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Germany trials carbon-eating algae

By Fred Pleitgen, CNN
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Carbon-eating algae
  • Vattenfall has installed a greenhouse next to a small power plant in Senftenberg
  • Scientists are growing algae to eat carbon dioxide from the plant
  • First stage involves testing different species of algae
  • Team will then examine potential uses of algae biomass

Senftenberg, Germany (CNN) -- Germany is often viewed as one of the most advanced countries in the world when it comes to protecting the environment.

The landscape is dotted with wind turbines and many houses have solar panels on the roof. But Germany is also one of the largest energy consumers in the world with its high-powered economy, and much of that energy comes from coal fired power plants.

Dealing with carbon emissions is a big challenge for energy companies and they are getting creative.

European energy giant Vattenfall has installed a greenhouse next to a small plant in the East German town of Senftenberg where a team of scientists headed by Michael Strzodka is trying a new approach.

They are cultivating green algae which they hope will eat the CO2 from the plant.

Janine Thiele, a microbiologist says the concept is fairly simple: "Microalgae grow with photosynthesis, so they need light, they need CO2 and they need some nutrients like other plants."

The scientists have large tanks filled with algae and nutrients and they take the CO2 emitted from the power plant and put it in the tanks. The algae filters the CO2 from the flue gas and uses it to build up biomass.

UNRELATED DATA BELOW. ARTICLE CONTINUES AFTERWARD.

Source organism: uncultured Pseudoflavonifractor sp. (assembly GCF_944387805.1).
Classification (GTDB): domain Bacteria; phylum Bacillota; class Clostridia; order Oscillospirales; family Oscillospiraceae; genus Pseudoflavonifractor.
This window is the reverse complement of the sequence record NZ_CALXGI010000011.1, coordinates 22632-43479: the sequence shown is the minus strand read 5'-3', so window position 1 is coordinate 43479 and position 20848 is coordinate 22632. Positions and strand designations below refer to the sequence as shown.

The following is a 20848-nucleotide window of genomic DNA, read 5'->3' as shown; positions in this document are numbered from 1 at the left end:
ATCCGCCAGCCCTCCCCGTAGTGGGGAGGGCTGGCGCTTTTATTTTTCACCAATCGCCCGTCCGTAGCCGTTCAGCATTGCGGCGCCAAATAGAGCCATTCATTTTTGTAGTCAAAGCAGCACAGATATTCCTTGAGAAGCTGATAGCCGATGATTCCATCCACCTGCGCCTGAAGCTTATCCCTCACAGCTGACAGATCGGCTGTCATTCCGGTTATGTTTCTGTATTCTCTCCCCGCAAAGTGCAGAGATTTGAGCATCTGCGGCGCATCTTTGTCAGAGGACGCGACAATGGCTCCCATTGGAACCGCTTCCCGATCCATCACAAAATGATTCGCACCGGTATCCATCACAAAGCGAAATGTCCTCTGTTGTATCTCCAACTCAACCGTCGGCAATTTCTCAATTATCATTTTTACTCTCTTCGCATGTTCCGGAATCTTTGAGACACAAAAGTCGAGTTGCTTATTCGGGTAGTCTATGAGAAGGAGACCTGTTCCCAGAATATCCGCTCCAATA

German Power
German power plants occupy six of the top 10 spots on the World Wildlife Fund's "Dirty 30" list of Europe's most polluting power plants
German trial carbon-eating algae

First tests seem promising, the scientists say, but there are still more questions than answers. Power plants emit other gases aside from CO2, like sulfur, and it is possible the sulfur might kill off the algae or at least impede its growth.

But team leader Michael Strzodka says his main concern is whether the process is economically viable: "The issue is: can we use this with an energy balance? Meaning, we must ensure we don't use more energy in the process than the algae will give us in concentrated biomass."

It will take at least two years before Strzodka and his team will be able to answer this question.

He says even if the algae solution works it will only help to clean the emissions from small power plants. Larger ones emit so much CO2 it would take massive amounts of algae to do the same job.

The "Green Mission" project at Senftenberg is still in its early stages. Scientists are testing the effectiveness of different species of microalgae. Their next step will be to examine the best uses for algae biomass. It could be used for energy, as an ingredient in animal feed, or algae lipids could be extracted to produce industrial grease.

Other energy companies, like Germany's RWE, are also experimenting with the technology.

The scientists at the green house in Senftenberg believe their algae could be a part of a solution to carbon emissions. Vattenfall is also exploring carbon storage technology where emissions are pumped into large tanks and then pressed into geological formations.

Both the algae technology and carbon storage are still years away from having an impact on emissions, but as Germany moves away from nuclear energy, Markus Sauthoff, an executive with Vattenfall says cleaner coal energy will become more important: "As long as there is coal, it will be used -- and we can decide how we use it."

Michael Strzodka and his team of scientists say they are just trying to achieve the next step, a bigger set of algae tanks to expand their research. He says he hopes one day the little green plants might help offer a solution to one of the biggest problems mankind faces today.